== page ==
Since 3G-network technology became available the increased bandwidth allowed many data hungry mobile applications. Together with increasing computing power and ever more and better sensors this fuelled the amounts of applications available for smartphones, which now appear almost endless. When Apple’s App Store started in 2008 it offered 500 apps. Early 2017 the amount apps featured increased to a stunning 2.2 million. Google opened a same store for its Android OS in 2009 and now features a similar amount of apps.According to research done in 2012 by O2, a mobile telecom operator, the telephone functionality only ranks 5th after Internet browsing, social network use, playing games and listening to music. More recent research by Pew Research Centre (2015) shows a slightly different ranking of typical use of smartphones, but the trend is the same. Types of use we would associate a decade ago with PCs or PDAs are now most common on smartphones. Although we still refer to the device as a (smart)phone, making calls is not among the most frequent types of use anymore. In the meantime PDAs have become obsolete and the feature phone is being ousted by the smartphone. Smartphones have become indispensable tools for many types of communication, access to information, navigation and the functions provides by early PDAs. They have made us busier. However, it is debatable as to whether smartphones have made us more productive.
Although we still refer to the device as a (smart)phone, making calls is no longer one of the most frequent types of use

Mobile computing platform

Being a mobile computing platform, the smartphone heavily relies on its mobile operating system (OS). The OS is an essential part of a computing platform that manages computer hardware and software resources and is thus crucial for a smartphone allowing it to run third-part software. At time of writing Android was installed on nearly 82% of all sold smartphones and iOS on nearly 18%, leaving less than 1% for all other mobile operating systems. Android being provided by Google is an open source system being customised before installation by smartphone vendors like Samsung, Huawei and many others.Also for other mobile devices dedicated operating systems have been developed with Palm OS used on PDAs as a successful example. More recently also ‘smart watches’ have been marketed using a similar OS as smartphones.

Digital socializing

[caption id="attachment_82165" align="alignnone" width="640"]Social Network Flat Icons With Mobile Telephone Vector, Illustration The smartphone has become the platform of choice for social networking.[/caption]Smartphones together with the related tablets, have has become our favourite mobile device for accessing Internet. Social networks like Facebook, Twitter and LinkedIn become heavily depending on their mobile access. Presence of high quality digital cameras on smartphones makes them the device of choice to use for interacting on social networks. In recent years Internet has contributed to changing social norms. Online dating has become commonplace and Tinder, a popular app launched in 2012 used to swipe through profiles on smartphone screens, had already over a million paid users in 2016 and at least an order of magnitude more unpaid accounts. With Tinder swiping left become the new normal for rejecting potential dates.
Smartphones have become addictive devices
Although it is known that the blue light produced by smartphone or computer screens makes it more difficult to fall asleep it is not uncommon for smartphones to be used in bed. During dinner and other social activities the use of smartphones is considered undesirable and stirs many discussions. And in traffic it is a known cause of accidents, unfortunately also with deadly consequences. Being social animals with a congenital urge to keep in touch with others, we must face that the smartphones have become addictive devices.Smartphones have become the platform of choice for many types of applications. What initially was regarded as a mobile phone with additional functionality has become more of a personal communication and computing hub. Just as it was hard to imagine two decades ago how we now use this device, it will be hard to imagine what will become of it in another two decades. Further increasing computing power and new technologies like artificial intelligence (AI), augmented- and virtual reality will probably fuel new application areas. As logic consequence types of use will continue to change in the future. It is obvious the evolution of smartphone has not by far come to a standstill. Socializing is set to continue to change. [caption id="attachment_82166" align="alignnone" width="640"] Timeline of the evolution from early telephone to smartphone.[/caption]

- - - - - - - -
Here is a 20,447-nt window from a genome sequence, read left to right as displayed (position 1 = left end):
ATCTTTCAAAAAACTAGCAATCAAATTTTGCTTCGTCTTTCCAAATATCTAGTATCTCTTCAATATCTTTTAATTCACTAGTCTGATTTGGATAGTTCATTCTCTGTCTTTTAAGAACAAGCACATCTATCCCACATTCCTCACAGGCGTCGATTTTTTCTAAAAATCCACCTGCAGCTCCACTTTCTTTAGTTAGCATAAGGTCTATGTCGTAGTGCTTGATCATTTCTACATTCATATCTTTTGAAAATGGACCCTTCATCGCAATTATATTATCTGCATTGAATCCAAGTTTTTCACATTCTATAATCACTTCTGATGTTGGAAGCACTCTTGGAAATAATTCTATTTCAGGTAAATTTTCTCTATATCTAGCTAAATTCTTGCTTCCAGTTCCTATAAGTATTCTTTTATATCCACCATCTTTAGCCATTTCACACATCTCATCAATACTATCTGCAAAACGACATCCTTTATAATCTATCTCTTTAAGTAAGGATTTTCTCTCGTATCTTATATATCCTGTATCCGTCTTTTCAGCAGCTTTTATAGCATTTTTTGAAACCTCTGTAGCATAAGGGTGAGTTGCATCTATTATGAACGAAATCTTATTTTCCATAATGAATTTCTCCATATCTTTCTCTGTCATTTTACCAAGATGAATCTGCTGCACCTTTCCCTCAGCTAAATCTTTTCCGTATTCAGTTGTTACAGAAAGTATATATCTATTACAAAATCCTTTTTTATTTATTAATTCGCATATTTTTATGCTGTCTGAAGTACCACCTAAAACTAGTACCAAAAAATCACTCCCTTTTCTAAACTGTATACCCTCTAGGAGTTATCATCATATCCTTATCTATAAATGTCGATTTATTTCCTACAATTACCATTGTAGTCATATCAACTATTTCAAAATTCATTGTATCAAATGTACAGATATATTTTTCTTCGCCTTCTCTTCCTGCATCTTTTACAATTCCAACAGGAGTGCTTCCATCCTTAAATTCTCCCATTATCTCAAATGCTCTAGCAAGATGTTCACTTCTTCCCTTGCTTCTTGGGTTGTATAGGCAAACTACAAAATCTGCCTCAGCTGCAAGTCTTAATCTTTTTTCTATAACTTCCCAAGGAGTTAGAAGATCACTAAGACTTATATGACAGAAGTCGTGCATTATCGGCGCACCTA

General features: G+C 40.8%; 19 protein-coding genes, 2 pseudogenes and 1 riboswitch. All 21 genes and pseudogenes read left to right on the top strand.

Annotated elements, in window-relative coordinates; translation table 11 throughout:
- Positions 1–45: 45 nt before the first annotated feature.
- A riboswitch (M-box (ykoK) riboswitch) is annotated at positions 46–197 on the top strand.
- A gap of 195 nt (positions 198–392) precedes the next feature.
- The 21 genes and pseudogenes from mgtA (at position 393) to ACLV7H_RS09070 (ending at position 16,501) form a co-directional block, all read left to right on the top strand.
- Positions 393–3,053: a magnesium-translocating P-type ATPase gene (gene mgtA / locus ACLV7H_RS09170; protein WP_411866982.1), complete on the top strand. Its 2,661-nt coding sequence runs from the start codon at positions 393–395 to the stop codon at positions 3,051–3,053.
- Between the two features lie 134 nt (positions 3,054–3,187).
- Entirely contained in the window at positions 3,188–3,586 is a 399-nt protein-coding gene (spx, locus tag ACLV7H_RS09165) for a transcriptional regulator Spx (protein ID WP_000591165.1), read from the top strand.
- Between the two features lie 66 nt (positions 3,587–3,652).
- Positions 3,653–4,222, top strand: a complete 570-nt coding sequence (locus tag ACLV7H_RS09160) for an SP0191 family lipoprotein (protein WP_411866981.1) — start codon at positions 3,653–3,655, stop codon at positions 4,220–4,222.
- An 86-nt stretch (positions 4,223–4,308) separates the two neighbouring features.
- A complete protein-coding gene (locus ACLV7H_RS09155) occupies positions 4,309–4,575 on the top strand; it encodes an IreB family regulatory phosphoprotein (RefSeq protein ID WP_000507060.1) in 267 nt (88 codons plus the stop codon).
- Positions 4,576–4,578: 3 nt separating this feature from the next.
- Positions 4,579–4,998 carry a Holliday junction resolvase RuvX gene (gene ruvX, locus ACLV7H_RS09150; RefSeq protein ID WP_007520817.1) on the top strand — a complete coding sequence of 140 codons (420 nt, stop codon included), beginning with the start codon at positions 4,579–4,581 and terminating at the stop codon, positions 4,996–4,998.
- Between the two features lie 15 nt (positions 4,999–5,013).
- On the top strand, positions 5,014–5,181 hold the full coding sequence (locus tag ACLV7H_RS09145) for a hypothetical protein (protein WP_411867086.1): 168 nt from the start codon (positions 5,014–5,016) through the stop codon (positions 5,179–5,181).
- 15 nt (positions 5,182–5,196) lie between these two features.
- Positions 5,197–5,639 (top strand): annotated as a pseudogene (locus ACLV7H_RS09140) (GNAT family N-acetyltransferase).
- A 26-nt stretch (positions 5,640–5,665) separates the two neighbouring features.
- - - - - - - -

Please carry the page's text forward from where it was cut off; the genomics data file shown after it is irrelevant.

The evolution of smartphone has in no way come to a standstill yet and socializing will continue to change

On the origin of the smartphone

The smartphone could not have been invented if the mobile phone and the personal digital assistant had not been around before. These earlier products and other enabling technologies were conditional for the smartphone to emerge.Once the smartphone took off, it further evolved towards a personal communication and computing hub. The phone functionality moved to the background and new forms of socializing took command. Our desire to socialize is innate and surely not an effect of new technologies, rather a cause for their further development. It is therefore clear that the origin of the smartphone is not a self-contained and sudden invention. Earlier products and influences from the environment play a crucial role in the evolution of products as is shown here in the case of the smartphone.On the Origin of Products‘ is published by Cambridge University Press and co-authored by NNN member Huub Ehlhardt. Over the past few weeks, Huub took us on a intellectual joyride on the origins of the word processor, e-bike, LED lamp, and smartphone. [post_title] => On the Origin of the Smartphone [post_excerpt] => [post_status] => publish [comment_status] => open [ping_status] => closed [post_password] => [post_name] => on-the-origin-of-the-smartphone-2 [to_ping] => [pinged] => [post_modified] => 2019-02-07 15:54:02 [post_modified_gmt] => 2019-02-07 14:54:02 [post_content_filtered] => [post_parent] => 0 [guid] => https://nextnature.net/?p=82158 [menu_order] => 0 [post_type] => post [post_mime_type] => [comment_count] => 0 [filter] => raw [post_category] => 0 )[comment_count] => 0 [current_comment] => -1 [found_posts] => 296 [max_num_pages] => 30 [max_num_comment_pages] => 0 [is_single] => [is_preview] => [is_page] => [is_archive] => 1 [is_date] => [is_year] => [is_month] => [is_day] => [is_time] => [is_author] => [is_category] => [is_tag] => 1 [is_tax] => [is_search] => [is_feed] => [is_comment_feed] => [is_trackback] => [is_home] => [is_privacy_policy] => [is_404] => [is_embed] => [is_paged] => [is_admin] => [is_attachment] => [is_singular] => [is_robots] => [is_posts_page] => [is_post_type_archive] => [query_vars_hash:WP_Query:private] => 4dbca4c34fc37ad1f7d53a09b9fe8932 [query_vars_changed:WP_Query:private] => [thumbnails_cached] => [stopwords:WP_Query:private] => [compat_fields:WP_Query:private] => Array ( [0] => query_vars_hash [1] => query_vars_changed )[compat_methods:WP_Query:private] => Array ( [0] => init_query_flags [1] => parse_tax_query ))